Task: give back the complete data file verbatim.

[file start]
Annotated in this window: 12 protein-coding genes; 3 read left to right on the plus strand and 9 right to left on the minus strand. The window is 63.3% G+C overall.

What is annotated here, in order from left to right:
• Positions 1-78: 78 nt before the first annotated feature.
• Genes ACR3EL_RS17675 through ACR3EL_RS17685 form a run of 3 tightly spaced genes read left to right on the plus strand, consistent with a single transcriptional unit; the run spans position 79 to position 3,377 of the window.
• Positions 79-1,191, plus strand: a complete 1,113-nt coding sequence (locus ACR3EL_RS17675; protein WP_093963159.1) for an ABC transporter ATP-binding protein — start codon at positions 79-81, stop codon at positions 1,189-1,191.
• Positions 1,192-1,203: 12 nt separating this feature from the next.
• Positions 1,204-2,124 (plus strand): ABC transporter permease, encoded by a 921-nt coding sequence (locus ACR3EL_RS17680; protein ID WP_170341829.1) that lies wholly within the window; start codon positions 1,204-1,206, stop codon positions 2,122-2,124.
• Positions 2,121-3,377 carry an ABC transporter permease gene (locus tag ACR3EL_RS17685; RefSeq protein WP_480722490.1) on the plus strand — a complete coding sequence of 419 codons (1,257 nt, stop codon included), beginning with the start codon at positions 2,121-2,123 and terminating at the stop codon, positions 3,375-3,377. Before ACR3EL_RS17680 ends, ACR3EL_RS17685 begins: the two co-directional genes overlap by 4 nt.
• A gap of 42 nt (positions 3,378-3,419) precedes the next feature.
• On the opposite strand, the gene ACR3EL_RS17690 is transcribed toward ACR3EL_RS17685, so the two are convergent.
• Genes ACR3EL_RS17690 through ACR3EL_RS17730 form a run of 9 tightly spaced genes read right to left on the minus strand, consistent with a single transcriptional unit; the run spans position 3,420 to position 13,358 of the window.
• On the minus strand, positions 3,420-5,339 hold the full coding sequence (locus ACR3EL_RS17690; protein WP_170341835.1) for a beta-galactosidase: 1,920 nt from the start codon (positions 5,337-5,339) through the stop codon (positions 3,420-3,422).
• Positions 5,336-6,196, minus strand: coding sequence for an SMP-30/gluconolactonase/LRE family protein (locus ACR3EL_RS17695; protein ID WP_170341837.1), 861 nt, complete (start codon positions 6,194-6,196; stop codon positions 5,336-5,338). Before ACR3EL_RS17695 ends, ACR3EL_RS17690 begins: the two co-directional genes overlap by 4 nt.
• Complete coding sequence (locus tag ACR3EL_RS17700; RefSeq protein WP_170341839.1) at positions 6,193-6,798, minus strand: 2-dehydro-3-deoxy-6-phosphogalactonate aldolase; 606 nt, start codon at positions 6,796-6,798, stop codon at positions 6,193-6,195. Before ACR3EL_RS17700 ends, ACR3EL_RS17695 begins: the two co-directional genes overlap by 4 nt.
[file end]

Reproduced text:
Annotated in this window: 12 protein-coding genes; 3 read left to right on the plus strand and 9 right to left on the minus strand. The window is 63.3% G+C overall.

What is annotated here, in order from left to right:
• Positions 1-78: 78 nt before the first annotated feature.
• Genes ACR3EL_RS17675 through ACR3EL_RS17685 form a run of 3 tightly spaced genes read left to right on the plus strand, consistent with a single transcriptional unit; the run spans position 79 to position 3,377 of the window.
• Positions 79-1,191, plus strand: a complete 1,113-nt coding sequence (locus ACR3EL_RS17675; protein WP_093963159.1) for an ABC transporter ATP-binding protein — start codon at positions 79-81, stop codon at positions 1,189-1,191.
• Positions 1,192-1,203: 12 nt separating this feature from the next.
• Positions 1,204-2,124 (plus strand): ABC transporter permease, encoded by a 921-nt coding sequence (locus ACR3EL_RS17680; protein ID WP_170341829.1) that lies wholly within the window; start codon positions 1,204-1,206, stop codon positions 2,122-2,124.
• Positions 2,121-3,377 carry an ABC transporter permease gene (locus tag ACR3EL_RS17685; RefSeq protein WP_480722490.1) on the plus strand — a complete coding sequence of 419 codons (1,257 nt, stop codon included), beginning with the start codon at positions 2,121-2,123 and terminating at the stop codon, positions 3,375-3,377. Before ACR3EL_RS17680 ends, ACR3EL_RS17685 begins: the two co-directional genes overlap by 4 nt.
• A gap of 42 nt (positions 3,378-3,419) precedes the next feature.
• On the opposite strand, the gene ACR3EL_RS17690 is transcribed toward ACR3EL_RS17685, so the two are convergent.
• Genes ACR3EL_RS17690 through ACR3EL_RS17730 form a run of 9 tightly spaced genes read right to left on the minus strand, consistent with a single transcriptional unit; the run spans position 3,420 to position 13,358 of the window.
• On the minus strand, positions 3,420-5,339 hold the full coding sequence (locus ACR3EL_RS17690; protein WP_170341835.1) for a beta-galactosidase: 1,920 nt from the start codon (positions 5,337-5,339) through the stop codon (positions 3,420-3,422).
• Positions 5,336-6,196, minus strand: coding sequence for an SMP-30/gluconolactonase/LRE family protein (locus ACR3EL_RS17695; protein ID WP_170341837.1), 861 nt, complete (start codon positions 6,194-6,196; stop codon positions 5,336-5,338). Before ACR3EL_RS17695 ends, ACR3EL_RS17690 begins: the two co-directional genes overlap by 4 nt.
• Complete coding sequence (locus tag ACR3EL_RS17700; RefSeq protein WP_170341839.1) at positions 6,193-6,798, minus strand: 2-dehydro-3-deoxy-6-phosphogalactonate aldolase; 606 nt, start codon at positions 6,796-6,798, stop codon at positions 6,193-6,195. Before ACR3EL_RS17700 ends, ACR3EL_RS17695 begins: the two co-directional genes overlap by 4 nt.